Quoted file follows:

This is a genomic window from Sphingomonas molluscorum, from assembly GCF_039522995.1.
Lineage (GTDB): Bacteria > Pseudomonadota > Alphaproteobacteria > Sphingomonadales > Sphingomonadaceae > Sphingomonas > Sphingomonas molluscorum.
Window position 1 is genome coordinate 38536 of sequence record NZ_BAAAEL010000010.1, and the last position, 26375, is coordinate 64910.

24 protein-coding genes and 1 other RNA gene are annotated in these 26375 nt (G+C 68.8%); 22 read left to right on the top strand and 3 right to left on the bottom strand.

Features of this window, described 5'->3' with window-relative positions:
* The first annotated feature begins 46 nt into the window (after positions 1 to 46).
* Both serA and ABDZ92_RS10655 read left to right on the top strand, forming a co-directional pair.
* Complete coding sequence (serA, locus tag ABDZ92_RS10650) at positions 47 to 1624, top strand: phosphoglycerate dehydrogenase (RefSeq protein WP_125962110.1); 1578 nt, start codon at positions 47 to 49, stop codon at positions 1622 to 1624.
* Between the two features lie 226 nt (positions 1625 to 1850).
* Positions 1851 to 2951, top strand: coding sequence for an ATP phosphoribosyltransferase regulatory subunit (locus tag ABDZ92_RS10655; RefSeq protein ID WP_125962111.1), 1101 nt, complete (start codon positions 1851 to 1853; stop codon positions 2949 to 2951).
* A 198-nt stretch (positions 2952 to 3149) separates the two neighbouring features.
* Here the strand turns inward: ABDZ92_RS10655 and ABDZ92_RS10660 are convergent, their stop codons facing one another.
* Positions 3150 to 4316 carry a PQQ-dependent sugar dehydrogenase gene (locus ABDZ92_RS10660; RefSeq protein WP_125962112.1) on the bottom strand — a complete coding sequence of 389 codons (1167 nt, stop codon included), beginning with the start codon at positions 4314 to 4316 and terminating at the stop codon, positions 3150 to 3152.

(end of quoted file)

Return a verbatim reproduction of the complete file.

This is a genomic window from Sphingomonas molluscorum, from assembly GCF_039522995.1.
Lineage (GTDB): Bacteria > Pseudomonadota > Alphaproteobacteria > Sphingomonadales > Sphingomonadaceae > Sphingomonas > Sphingomonas molluscorum.
Window position 1 is genome coordinate 38536 of sequence record NZ_BAAAEL010000010.1, and the last position, 26375, is coordinate 64910.

24 protein-coding genes and 1 other RNA gene are annotated in these 26375 nt (G+C 68.8%); 22 read left to right on the top strand and 3 right to left on the bottom strand.

Features of this window, described 5'->3' with window-relative positions:
* The first annotated feature begins 46 nt into the window (after positions 1 to 46).
* Both serA and ABDZ92_RS10655 read left to right on the top strand, forming a co-directional pair.
* Complete coding sequence (serA, locus tag ABDZ92_RS10650) at positions 47 to 1624, top strand: phosphoglycerate dehydrogenase (RefSeq protein WP_125962110.1); 1578 nt, start codon at positions 47 to 49, stop codon at positions 1622 to 1624.
* Between the two features lie 226 nt (positions 1625 to 1850).
* Positions 1851 to 2951, top strand: coding sequence for an ATP phosphoribosyltransferase regulatory subunit (locus tag ABDZ92_RS10655; RefSeq protein ID WP_125962111.1), 1101 nt, complete (start codon positions 1851 to 1853; stop codon positions 2949 to 2951).
* A 198-nt stretch (positions 2952 to 3149) separates the two neighbouring features.
* Here the strand turns inward: ABDZ92_RS10655 and ABDZ92_RS10660 are convergent, their stop codons facing one another.
* Positions 3150 to 4316 carry a PQQ-dependent sugar dehydrogenase gene (locus ABDZ92_RS10660; RefSeq protein WP_125962112.1) on the bottom strand — a complete coding sequence of 389 codons (1167 nt, stop codon included), beginning with the start codon at positions 4314 to 4316 and terminating at the stop codon, positions 3150 to 3152.